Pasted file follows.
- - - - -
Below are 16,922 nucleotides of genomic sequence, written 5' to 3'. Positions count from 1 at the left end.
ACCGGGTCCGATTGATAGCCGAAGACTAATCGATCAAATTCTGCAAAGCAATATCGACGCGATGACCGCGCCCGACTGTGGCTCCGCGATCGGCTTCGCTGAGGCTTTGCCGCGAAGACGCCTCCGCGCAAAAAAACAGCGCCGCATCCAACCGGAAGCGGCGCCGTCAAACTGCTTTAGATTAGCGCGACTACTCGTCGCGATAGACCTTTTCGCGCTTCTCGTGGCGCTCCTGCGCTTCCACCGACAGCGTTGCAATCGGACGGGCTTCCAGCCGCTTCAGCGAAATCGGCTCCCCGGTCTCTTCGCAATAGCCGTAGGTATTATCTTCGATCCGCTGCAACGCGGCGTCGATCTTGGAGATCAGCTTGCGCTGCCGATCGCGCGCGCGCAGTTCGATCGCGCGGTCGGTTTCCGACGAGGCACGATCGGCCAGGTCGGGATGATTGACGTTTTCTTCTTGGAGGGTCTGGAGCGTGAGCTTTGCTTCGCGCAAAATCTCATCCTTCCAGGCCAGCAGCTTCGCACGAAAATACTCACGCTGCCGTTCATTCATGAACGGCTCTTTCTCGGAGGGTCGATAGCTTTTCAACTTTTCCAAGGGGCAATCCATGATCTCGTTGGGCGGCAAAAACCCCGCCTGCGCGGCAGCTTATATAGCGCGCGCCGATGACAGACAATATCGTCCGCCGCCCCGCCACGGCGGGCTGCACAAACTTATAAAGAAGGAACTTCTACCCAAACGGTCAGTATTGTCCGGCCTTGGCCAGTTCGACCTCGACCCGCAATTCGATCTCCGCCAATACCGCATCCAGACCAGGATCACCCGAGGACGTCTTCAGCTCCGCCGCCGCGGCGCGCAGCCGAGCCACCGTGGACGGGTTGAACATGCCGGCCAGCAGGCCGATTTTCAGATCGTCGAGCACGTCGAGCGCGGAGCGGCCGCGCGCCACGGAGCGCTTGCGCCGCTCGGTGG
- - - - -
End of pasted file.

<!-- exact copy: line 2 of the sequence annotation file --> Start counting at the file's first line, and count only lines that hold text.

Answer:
ACCGGGTCCGATTGATAGCCGAAGACTAATCGATCAAATTCTGCAAAGCAATATCGACGCGATGACCGCGCCCGACTGTGGCTCCGCGATCGGCTTCGCTGAGGCTTTGCCGCGAAGACGCCTCCGCGCAAAAAAACAGCGCCGCATCCAACCGGAAGCGGCGCCGTCAAACTGCTTTAGATTAGCGCGACTACTCGTCGCGATAGACCTTTTCGCGCTTCTCGTGGCGCTCCTGCGCTTCCACCGACAGCGTTGCAATCGGACGGGCTTCCAGCCGCTTCAGCGAAATCGGCTCCCCGGTCTCTTCGCAATAGCCGTAGGTATTATCTTCGATCCGCTGCAACGCGGCGTCGATCTTGGAGATCAGCTTGCGCTGCCGATCGCGCGCGCGCAGTTCGATCGCGCGGTCGGTTTCCGACGAGGCACGATCGGCCAGGTCGGGATGATTGACGTTTTCTTCTTGGAGGGTCTGGAGCGTGAGCTTTGCTTCGCGCAAAATCTCATCCTTCCAGGCCAGCAGCTTCGCACGAAAATACTCACGCTGCCGTTCATTCATGAACGGCTCTTTCTCGGAGGGTCGATAGCTTTTCAACTTTTCCAAGGGGCAATCCATGATCTCGTTGGGCGGCAAAAACCCCGCCTGCGCGGCAGCTTATATAGCGCGCGCCGATGACAGACAATATCGTCCGCCGCCCCGCCACGGCGGGCTGCACAAACTTATAAAGAAGGAACTTCTACCCAAACGGTCAGTATTGTCCGGCCTTGGCCAGTTCGACCTCGACCCGCAATTCGATCTCCGCCAATACCGCATCCAGACCAGGATCACCCGAGGACGTCTTCAGCTCCGCCGCCGCGGCGCGCAGCCGAGCCACCGTGGACGGGTTGAACATGCCGGCCAGCAGGCCGATTTTCAGATCGTCGAGCACGTCGAGCGCGGAGCGGCCGCGCGCCACGGAGCGCTTGCGCCGCTCGGTGG